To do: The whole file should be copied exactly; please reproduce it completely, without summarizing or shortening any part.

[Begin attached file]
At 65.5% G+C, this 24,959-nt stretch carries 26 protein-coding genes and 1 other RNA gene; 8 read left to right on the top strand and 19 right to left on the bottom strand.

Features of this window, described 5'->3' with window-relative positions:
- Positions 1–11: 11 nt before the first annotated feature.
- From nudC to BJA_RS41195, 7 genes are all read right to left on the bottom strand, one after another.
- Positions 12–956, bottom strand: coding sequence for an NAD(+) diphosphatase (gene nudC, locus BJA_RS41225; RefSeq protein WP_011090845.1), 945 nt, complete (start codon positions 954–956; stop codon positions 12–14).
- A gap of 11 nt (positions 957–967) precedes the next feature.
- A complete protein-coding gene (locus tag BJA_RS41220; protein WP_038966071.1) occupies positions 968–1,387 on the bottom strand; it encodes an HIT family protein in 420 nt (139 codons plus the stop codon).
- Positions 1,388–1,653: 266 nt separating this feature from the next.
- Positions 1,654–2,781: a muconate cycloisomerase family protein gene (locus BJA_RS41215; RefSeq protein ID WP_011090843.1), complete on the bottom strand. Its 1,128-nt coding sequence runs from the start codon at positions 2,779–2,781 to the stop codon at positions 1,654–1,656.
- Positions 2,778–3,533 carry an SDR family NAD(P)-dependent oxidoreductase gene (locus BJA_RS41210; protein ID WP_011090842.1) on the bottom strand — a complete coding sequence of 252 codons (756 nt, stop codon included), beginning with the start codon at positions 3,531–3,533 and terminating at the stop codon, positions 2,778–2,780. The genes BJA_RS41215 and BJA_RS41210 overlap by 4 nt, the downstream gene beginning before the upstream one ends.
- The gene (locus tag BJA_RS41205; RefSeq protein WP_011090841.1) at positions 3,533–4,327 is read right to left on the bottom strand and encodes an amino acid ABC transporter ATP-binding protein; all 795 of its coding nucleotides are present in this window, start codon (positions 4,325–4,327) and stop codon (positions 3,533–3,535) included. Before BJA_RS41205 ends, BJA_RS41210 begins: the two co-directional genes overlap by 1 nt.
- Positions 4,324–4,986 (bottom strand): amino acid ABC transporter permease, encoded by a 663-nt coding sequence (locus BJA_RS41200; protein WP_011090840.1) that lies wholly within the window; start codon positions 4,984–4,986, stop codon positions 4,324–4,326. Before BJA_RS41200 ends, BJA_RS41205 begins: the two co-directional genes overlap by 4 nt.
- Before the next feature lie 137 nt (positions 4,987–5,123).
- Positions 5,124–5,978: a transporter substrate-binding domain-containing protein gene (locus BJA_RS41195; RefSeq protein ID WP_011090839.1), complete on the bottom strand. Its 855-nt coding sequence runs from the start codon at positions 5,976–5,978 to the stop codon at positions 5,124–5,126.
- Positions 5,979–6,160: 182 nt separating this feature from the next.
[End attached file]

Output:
At 65.5% G+C, this 24,959-nt stretch carries 26 protein-coding genes and 1 other RNA gene; 8 read left to right on the top strand and 19 right to left on the bottom strand.

Features of this window, described 5'->3' with window-relative positions:
- Positions 1–11: 11 nt before the first annotated feature.
- From nudC to BJA_RS41195, 7 genes are all read right to left on the bottom strand, one after another.
- Positions 12–956, bottom strand: coding sequence for an NAD(+) diphosphatase (gene nudC, locus BJA_RS41225; RefSeq protein WP_011090845.1), 945 nt, complete (start codon positions 954–956; stop codon positions 12–14).
- A gap of 11 nt (positions 957–967) precedes the next feature.
- A complete protein-coding gene (locus tag BJA_RS41220; protein WP_038966071.1) occupies positions 968–1,387 on the bottom strand; it encodes an HIT family protein in 420 nt (139 codons plus the stop codon).
- Positions 1,388–1,653: 266 nt separating this feature from the next.
- Positions 1,654–2,781: a muconate cycloisomerase family protein gene (locus BJA_RS41215; RefSeq protein ID WP_011090843.1), complete on the bottom strand. Its 1,128-nt coding sequence runs from the start codon at positions 2,779–2,781 to the stop codon at positions 1,654–1,656.
- Positions 2,778–3,533 carry an SDR family NAD(P)-dependent oxidoreductase gene (locus BJA_RS41210; protein ID WP_011090842.1) on the bottom strand — a complete coding sequence of 252 codons (756 nt, stop codon included), beginning with the start codon at positions 3,531–3,533 and terminating at the stop codon, positions 2,778–2,780. The genes BJA_RS41215 and BJA_RS41210 overlap by 4 nt, the downstream gene beginning before the upstream one ends.
- The gene (locus tag BJA_RS41205; RefSeq protein WP_011090841.1) at positions 3,533–4,327 is read right to left on the bottom strand and encodes an amino acid ABC transporter ATP-binding protein; all 795 of its coding nucleotides are present in this window, start codon (positions 4,325–4,327) and stop codon (positions 3,533–3,535) included. Before BJA_RS41205 ends, BJA_RS41210 begins: the two co-directional genes overlap by 1 nt.
- Positions 4,324–4,986 (bottom strand): amino acid ABC transporter permease, encoded by a 663-nt coding sequence (locus BJA_RS41200; protein WP_011090840.1) that lies wholly within the window; start codon positions 4,984–4,986, stop codon positions 4,324–4,326. Before BJA_RS41200 ends, BJA_RS41205 begins: the two co-directional genes overlap by 4 nt.
- Before the next feature lie 137 nt (positions 4,987–5,123).
- Positions 5,124–5,978: a transporter substrate-binding domain-containing protein gene (locus BJA_RS41195; RefSeq protein ID WP_011090839.1), complete on the bottom strand. Its 855-nt coding sequence runs from the start codon at positions 5,976–5,978 to the stop codon at positions 5,124–5,126.
- Positions 5,979–6,160: 182 nt separating this feature from the next.